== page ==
knitron: knitr + IPython + matplotlib
Knitron brings the power of IPython and matplotlib to knitr.
It also brings workspace-like interaction for Python to knitr, so you can define a variable in one chunk
x = 5
and access it in a following chunk
x + 1
- R with knitr and devtools
- A recent version of IPython (knitron relies on the new
These can be installed by executing (in a shell):
Rscript -e "install.packages('knitr')" apt-get install python-dev libzmq3-dev libgit2-dev # on Debian and derivates Rscript -e "install.packages('devtools')" pip install IPython pip install pyzmq
In even newer version of IPython, the parallel API has been split in a
separate package, usually called
pip install ipyparallel
library(devtools) install_github("knitron", "fhirschmann")
In order to provide a persistent state for multiple chunks in a document, knitron makes use of IPython's architecture for parallel computing. An IPython cluster is started into the background before the chunks are being processed.
That's it! Now you can use IPython in knitr using the
engine = 'ipython' option
(see the source code
of this page for an example).
By default, the
knitr IPython profile will be used. You can change this using the
knitron.profile chunk option. If the profile doesn't exist already, it will be created and can then be modified (take a look at
~/.ipython/profile_knitr). When the first chunk for each profile gets evaluated, a cluster with one engine will be spawned by knitron if it isn't already running. You can also spawn your cluster in a parallel process using
ipcluster start --profile=knitr --n=1
If the cluster has been spawned by knitron, it will be terminated on exit.
To use knitron in RStudio, the knitron library needs to be loaded in an R chunk. This can usually be done in the preamble, i.e. for LaTeX before executing any IPython chunk, define:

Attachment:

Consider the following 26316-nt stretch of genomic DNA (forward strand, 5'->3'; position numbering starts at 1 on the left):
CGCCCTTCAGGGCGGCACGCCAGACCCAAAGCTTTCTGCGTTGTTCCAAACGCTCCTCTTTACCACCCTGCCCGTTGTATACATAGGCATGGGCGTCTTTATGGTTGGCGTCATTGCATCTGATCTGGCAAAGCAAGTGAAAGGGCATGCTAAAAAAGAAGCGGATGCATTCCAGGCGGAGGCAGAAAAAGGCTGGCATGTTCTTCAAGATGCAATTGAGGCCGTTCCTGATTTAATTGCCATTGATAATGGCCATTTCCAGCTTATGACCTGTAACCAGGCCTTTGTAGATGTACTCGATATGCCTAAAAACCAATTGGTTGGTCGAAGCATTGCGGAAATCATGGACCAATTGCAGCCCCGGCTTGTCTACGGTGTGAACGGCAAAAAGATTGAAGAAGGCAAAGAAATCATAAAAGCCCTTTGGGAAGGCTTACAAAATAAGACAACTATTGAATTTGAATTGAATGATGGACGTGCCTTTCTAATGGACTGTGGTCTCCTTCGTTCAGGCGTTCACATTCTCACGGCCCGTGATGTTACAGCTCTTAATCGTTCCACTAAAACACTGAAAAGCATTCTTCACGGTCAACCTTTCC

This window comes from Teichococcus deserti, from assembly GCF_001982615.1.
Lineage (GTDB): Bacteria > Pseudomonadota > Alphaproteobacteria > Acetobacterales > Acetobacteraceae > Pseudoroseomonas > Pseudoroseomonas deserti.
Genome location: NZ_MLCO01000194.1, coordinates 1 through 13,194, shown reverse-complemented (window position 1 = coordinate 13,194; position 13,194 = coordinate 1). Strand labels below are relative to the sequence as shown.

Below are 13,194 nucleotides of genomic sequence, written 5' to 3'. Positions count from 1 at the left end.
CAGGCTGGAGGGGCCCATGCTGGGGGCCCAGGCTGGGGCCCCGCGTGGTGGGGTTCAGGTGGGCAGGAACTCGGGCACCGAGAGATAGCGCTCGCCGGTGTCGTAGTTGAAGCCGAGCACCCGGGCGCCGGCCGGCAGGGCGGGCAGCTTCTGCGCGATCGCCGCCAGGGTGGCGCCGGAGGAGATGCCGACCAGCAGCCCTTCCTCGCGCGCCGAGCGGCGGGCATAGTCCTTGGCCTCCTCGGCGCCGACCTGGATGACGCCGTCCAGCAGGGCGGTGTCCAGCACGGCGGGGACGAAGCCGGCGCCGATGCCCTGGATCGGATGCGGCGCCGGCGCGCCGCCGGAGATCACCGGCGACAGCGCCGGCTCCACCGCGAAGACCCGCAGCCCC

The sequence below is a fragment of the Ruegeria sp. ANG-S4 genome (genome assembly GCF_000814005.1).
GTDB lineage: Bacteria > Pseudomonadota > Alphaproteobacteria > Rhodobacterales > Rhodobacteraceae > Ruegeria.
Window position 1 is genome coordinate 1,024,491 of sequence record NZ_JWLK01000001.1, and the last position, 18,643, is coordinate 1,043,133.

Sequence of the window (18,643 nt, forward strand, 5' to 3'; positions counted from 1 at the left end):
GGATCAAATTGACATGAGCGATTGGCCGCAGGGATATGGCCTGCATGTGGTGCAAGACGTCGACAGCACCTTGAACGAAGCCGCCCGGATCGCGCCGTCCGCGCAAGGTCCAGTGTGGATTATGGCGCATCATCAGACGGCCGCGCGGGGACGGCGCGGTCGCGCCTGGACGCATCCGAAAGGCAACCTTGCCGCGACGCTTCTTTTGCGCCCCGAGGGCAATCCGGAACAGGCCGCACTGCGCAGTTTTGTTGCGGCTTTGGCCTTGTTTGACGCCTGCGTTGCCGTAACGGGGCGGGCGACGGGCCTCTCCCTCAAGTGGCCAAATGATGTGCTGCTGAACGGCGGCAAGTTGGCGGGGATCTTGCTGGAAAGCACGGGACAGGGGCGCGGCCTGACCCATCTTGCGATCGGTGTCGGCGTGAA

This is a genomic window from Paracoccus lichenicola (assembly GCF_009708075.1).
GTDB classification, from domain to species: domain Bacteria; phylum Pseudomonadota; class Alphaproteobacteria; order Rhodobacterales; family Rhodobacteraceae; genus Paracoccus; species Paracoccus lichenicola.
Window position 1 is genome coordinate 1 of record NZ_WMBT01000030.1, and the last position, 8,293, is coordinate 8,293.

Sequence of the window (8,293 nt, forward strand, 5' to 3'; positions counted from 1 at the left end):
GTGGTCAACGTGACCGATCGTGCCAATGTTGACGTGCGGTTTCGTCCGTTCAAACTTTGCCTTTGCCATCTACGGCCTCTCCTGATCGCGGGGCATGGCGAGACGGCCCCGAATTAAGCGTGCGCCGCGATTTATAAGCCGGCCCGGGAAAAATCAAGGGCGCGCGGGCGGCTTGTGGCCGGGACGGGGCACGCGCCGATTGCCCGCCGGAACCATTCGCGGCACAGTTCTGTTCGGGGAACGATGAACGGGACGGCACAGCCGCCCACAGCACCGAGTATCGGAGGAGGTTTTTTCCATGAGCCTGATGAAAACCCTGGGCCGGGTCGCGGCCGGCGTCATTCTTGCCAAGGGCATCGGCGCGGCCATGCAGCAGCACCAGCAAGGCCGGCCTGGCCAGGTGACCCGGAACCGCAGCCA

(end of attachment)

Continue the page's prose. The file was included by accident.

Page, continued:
<<setup, echo = F>>= library(knitron) @
An exemplary document showing the use of knitron inside RStudio is available.
Knitron imports matplotlib and pyplot (as
knitron.matplotlib is set
FALSE. For figures to appear after the chunk, pyplot is expected to be used.
The following knitron-specific chunk options are available in knitron:
knitron.profile = "knitr"specifies the IPython profile to be used for the evaluation of the chunk.
knitron.matplotlib = TRUEloads matplotlib and pyplot (as
plt) before executing a chunk.
knitron.print = "auto"will print the string representation of the last object in a code chunk. By default, it will not print the string representation of a plot. Other values for this option are
Supported Features and Limitations
Most of the original knitr chunk options are supported, including
dev'pdf' for LaTeX and 'png' for HTML/markdown; most of the other devices (e.g. svg, Cairo_png) are supported too
However, there are limitations to some options:
hold, i.e. all figures are placed at the end of each code chunk
devcurrently supports only one device per chunk, i.e. you cannot give a character vector so that two plots with different devices are generated
IPython's magic functions are supported too, of course. But there are
some limitations, i.e. magic functions that insert text into the IPython
%load without executing them don't work. Likewise, magics
that are meant for interactive use like
%edit cannot work in
from time import sleep %time sleep(0.5)
## CPU times: user 0 ns, sys: 0 ns, total: 0 ns ## Wall time: 500 ms
## Variable Type Data/Info ## ---------------------------------------------------- ## f function <function f at 0x7f504addf140> ## matplotlib module <module 'matplotlib' from<...>matplotlib/__init__.pyc'> ## np module <module 'numpy' from '/us<...>ages/numpy/__init__.pyc'> ## plt module <module 'matplotlib.pyplo<...>s/matplotlib/pyplot.pyc'> ## sleep builtin_function_or_method <built-in function sleep> ## t1 ndarray 50: 50 elems, type `float64`, 400 bytes ## t2 ndarray 250: 250 elems, type `float64`, 2000 bytes ## x int 5
import numpy as np x = np.linspace(0, 2 * np.pi, 100) y1 = np.sin(x) y2 = np.sin(3 * x) plt.fill(x, y1, 'b', x, y2, 'r', alpha=0.3)
L = 6 x = np.linspace(0, L) ncolors = len(plt.rcParams['axes.color_cycle']) shift = np.linspace(0, L, ncolors, endpoint=False) for s in shift: plt.plot(x, np.sin(x + s), 'o-')
## /usr/lib/python2.7/dist-packages/matplotlib/__init__.py:894: UserWarning: axes.color_cycle is deprecated and replaced with axes.prop_cycle; please use the latter. ## warnings.warn(self.msg_depr % (key, alt_key))